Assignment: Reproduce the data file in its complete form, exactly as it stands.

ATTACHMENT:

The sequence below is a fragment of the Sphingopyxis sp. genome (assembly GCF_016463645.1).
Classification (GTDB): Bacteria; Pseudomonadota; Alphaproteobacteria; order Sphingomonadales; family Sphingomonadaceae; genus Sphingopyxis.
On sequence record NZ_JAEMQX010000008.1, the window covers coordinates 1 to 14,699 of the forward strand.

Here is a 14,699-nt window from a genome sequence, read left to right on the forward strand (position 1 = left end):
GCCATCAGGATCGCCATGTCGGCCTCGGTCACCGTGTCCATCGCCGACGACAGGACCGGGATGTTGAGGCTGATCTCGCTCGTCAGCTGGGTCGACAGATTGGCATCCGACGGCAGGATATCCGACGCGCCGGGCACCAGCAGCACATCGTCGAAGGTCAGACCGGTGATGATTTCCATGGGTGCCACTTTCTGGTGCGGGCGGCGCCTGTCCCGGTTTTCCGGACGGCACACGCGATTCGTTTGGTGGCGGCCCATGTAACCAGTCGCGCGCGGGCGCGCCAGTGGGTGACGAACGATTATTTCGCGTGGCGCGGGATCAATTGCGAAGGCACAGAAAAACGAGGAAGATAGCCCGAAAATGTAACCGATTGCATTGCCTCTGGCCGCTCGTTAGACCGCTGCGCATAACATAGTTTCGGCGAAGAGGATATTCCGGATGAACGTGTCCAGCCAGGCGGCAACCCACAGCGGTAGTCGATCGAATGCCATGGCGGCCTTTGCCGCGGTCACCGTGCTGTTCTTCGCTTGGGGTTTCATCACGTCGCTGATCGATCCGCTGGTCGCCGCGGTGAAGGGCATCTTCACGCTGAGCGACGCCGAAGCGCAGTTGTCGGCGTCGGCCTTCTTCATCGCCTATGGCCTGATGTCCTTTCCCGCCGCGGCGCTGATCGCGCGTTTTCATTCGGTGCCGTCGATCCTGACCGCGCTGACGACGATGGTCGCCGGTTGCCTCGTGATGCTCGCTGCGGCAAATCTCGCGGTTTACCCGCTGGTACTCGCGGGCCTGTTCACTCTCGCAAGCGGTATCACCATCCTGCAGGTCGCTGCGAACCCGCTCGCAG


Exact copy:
The sequence below is a fragment of the Sphingopyxis sp. genome (assembly GCF_016463645.1).
Classification (GTDB): Bacteria; Pseudomonadota; Alphaproteobacteria; order Sphingomonadales; family Sphingomonadaceae; genus Sphingopyxis.
On sequence record NZ_JAEMQX010000008.1, the window covers coordinates 1 to 14,699 of the forward strand.

Here is a 14,699-nt window from a genome sequence, read left to right on the forward strand (position 1 = left end):
GCCATCAGGATCGCCATGTCGGCCTCGGTCACCGTGTCCATCGCCGACGACAGGACCGGGATGTTGAGGCTGATCTCGCTCGTCAGCTGGGTCGACAGATTGGCATCCGACGGCAGGATATCCGACGCGCCGGGCACCAGCAGCACATCGTCGAAGGTCAGACCGGTGATGATTTCCATGGGTGCCACTTTCTGGTGCGGGCGGCGCCTGTCCCGGTTTTCCGGACGGCACACGCGATTCGTTTGGTGGCGGCCCATGTAACCAGTCGCGCGCGGGCGCGCCAGTGGGTGACGAACGATTATTTCGCGTGGCGCGGGATCAATTGCGAAGGCACAGAAAAACGAGGAAGATAGCCCGAAAATGTAACCGATTGCATTGCCTCTGGCCGCTCGTTAGACCGCTGCGCATAACATAGTTTCGGCGAAGAGGATATTCCGGATGAACGTGTCCAGCCAGGCGGCAACCCACAGCGGTAGTCGATCGAATGCCATGGCGGCCTTTGCCGCGGTCACCGTGCTGTTCTTCGCTTGGGGTTTCATCACGTCGCTGATCGATCCGCTGGTCGCCGCGGTGAAGGGCATCTTCACGCTGAGCGACGCCGAAGCGCAGTTGTCGGCGTCGGCCTTCTTCATCGCCTATGGCCTGATGTCCTTTCCCGCCGCGGCGCTGATCGCGCGTTTTCATTCGGTGCCGTCGATCCTGACCGCGCTGACGACGATGGTCGCCGGTTGCCTCGTGATGCTCGCTGCGGCAAATCTCGCGGTTTACCCGCTGGTACTCGCGGGCCTGTTCACTCTCGCAAGCGGTATCACCATCCTGCAGGTCGCTGCGAACCCGCTCGCAG